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Self-Defense and Revenge

Abstract

What’s the difference between revenge and self-defense? Under what circumstances would a response to being harmed be considered an act of self-defense or an act of vengeance? The anchor for an exploration of this complex issue is the section of Megillat Esther that describes the letter stamped with the king’s seal which gave the Jews permission to defend themselves against their enemies. A close reading of the text will enable students to debate whether the Jews’ killing of their enemies was a defensive act or an expression of a desire for revenge. In addition to thought provoking discussion prompts that encourage further analysis of the text, this resource includes creative learning activities such as asking the students to explain and justify both positions by creating a conversation between two Jews living at that time.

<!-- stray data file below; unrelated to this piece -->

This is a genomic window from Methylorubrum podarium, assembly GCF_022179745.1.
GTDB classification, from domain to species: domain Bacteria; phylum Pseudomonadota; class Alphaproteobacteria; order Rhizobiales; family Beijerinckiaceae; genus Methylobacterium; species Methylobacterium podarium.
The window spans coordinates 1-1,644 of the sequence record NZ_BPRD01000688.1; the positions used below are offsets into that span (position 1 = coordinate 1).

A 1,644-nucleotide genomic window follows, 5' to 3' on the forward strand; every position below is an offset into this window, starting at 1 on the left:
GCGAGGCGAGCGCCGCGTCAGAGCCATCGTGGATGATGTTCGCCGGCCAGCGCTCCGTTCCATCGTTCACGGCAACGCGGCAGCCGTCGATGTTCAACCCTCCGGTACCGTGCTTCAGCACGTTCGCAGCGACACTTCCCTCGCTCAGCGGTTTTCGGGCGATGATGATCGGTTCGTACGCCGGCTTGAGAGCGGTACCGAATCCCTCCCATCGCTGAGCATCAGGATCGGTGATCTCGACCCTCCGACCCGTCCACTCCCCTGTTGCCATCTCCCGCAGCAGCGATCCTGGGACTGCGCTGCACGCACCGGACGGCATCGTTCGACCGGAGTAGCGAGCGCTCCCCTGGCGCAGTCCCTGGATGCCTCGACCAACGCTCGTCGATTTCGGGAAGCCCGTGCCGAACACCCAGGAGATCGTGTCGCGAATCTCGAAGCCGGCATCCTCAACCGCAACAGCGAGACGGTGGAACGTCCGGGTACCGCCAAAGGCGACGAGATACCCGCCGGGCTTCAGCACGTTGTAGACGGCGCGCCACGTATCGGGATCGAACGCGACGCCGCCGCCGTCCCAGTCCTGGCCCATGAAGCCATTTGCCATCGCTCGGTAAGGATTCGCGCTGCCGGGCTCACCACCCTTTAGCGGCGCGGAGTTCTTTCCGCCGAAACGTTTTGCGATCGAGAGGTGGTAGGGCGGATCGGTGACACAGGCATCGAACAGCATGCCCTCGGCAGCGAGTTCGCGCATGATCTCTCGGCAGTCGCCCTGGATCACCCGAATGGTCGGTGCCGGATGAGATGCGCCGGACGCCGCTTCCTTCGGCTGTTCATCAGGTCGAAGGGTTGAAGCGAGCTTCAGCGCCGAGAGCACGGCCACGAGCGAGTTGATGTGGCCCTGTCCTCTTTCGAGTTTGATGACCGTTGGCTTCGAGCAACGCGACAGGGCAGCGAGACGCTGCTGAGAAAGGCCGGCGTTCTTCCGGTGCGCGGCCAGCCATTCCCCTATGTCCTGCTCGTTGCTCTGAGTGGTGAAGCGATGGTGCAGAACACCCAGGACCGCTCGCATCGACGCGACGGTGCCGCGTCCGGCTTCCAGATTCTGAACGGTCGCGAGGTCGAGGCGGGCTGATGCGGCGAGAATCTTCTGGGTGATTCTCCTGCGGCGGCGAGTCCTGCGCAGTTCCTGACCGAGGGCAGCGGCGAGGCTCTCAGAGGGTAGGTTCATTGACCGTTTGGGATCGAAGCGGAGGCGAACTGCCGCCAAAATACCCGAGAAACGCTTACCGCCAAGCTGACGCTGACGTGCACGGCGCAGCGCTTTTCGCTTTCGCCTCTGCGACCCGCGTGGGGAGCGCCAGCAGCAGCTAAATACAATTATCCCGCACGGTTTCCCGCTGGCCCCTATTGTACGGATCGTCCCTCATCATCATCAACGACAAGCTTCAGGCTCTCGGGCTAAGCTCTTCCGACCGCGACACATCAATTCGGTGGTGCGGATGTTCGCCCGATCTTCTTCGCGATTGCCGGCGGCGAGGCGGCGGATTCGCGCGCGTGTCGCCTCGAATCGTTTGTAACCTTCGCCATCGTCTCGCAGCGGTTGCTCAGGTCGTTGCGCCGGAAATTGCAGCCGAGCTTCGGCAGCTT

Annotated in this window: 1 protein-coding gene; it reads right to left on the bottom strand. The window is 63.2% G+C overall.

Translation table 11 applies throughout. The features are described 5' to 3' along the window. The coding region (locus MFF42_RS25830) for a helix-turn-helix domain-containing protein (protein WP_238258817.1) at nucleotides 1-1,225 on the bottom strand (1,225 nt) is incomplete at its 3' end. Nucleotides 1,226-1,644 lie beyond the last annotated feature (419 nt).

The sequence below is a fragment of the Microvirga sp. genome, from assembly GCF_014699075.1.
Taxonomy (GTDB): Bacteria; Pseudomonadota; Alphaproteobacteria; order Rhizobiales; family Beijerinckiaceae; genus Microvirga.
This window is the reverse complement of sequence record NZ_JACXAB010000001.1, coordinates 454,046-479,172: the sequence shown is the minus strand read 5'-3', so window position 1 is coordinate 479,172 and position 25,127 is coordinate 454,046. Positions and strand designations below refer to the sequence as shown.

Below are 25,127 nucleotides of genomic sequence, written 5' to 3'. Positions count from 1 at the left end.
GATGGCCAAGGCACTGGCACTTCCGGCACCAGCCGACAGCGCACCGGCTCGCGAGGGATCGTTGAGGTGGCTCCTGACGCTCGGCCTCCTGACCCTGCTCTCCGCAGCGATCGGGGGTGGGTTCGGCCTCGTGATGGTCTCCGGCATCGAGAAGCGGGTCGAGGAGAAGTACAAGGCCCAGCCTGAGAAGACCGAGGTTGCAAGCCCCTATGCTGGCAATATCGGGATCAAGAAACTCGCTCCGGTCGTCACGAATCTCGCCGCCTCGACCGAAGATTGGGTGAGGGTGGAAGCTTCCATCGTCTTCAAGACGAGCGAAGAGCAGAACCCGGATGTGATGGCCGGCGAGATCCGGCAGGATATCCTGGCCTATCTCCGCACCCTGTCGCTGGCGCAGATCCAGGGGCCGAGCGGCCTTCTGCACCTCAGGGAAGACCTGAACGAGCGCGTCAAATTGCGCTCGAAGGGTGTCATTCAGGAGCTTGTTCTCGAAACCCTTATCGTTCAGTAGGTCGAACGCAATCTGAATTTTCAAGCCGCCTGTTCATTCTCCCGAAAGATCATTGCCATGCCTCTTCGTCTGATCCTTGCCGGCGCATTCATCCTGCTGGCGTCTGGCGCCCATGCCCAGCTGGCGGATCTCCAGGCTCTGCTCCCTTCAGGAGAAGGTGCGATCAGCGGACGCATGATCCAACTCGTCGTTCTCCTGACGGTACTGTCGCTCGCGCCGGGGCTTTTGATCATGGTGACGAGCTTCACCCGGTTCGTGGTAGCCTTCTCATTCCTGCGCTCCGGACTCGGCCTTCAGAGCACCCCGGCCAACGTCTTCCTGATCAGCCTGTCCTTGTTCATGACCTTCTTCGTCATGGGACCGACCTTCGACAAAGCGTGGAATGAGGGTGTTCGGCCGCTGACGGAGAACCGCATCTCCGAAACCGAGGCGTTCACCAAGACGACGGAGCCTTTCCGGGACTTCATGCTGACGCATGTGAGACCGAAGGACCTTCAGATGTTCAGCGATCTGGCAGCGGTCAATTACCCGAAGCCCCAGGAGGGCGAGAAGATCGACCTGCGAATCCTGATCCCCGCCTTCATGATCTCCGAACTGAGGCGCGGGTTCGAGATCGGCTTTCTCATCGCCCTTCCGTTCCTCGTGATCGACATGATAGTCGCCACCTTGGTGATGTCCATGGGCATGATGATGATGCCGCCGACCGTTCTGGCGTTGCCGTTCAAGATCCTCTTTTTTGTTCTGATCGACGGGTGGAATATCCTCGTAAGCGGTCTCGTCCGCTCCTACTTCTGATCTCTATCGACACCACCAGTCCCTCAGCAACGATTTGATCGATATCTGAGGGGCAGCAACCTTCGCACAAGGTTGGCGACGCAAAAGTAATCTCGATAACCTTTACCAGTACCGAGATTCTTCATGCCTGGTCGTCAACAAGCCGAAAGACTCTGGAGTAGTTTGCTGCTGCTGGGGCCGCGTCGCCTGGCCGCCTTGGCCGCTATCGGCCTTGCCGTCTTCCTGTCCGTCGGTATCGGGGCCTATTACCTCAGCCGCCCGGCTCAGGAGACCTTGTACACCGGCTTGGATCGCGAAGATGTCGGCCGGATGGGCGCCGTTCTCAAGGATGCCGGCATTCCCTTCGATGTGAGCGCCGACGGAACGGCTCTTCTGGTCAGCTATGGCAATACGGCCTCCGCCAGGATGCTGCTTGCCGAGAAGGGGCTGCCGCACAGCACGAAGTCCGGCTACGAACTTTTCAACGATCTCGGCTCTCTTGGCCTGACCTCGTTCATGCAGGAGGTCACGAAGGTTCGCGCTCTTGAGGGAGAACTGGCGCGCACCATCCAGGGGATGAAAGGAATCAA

The learners will:

  1. understand the complexity of distinguishing between acts of self-defense and revenge  

  2. know how the megillah depicts the Jews battle 

  3. be able to evaluate similar dilemmas or scenarios (historical, hypothetical, etc) and explain if it falls into the category of self defense or revenge and why

When you click on the Jewish Education by Design resource link featured above, you will find the following educational building blocks for the creation of a lesson plan:

  1. Essential questions that get to the “heart” of the learning

  2. In depth discussion questions that are designed to elicit conceptual thinking and personal reflections about the featured source/s

  3. Suggested activities that enable the students to both process and apply what was learned in a thought provoking and creative fashion

  4. A further study option/s to related materials on the JEBD site or to external links

Student handout

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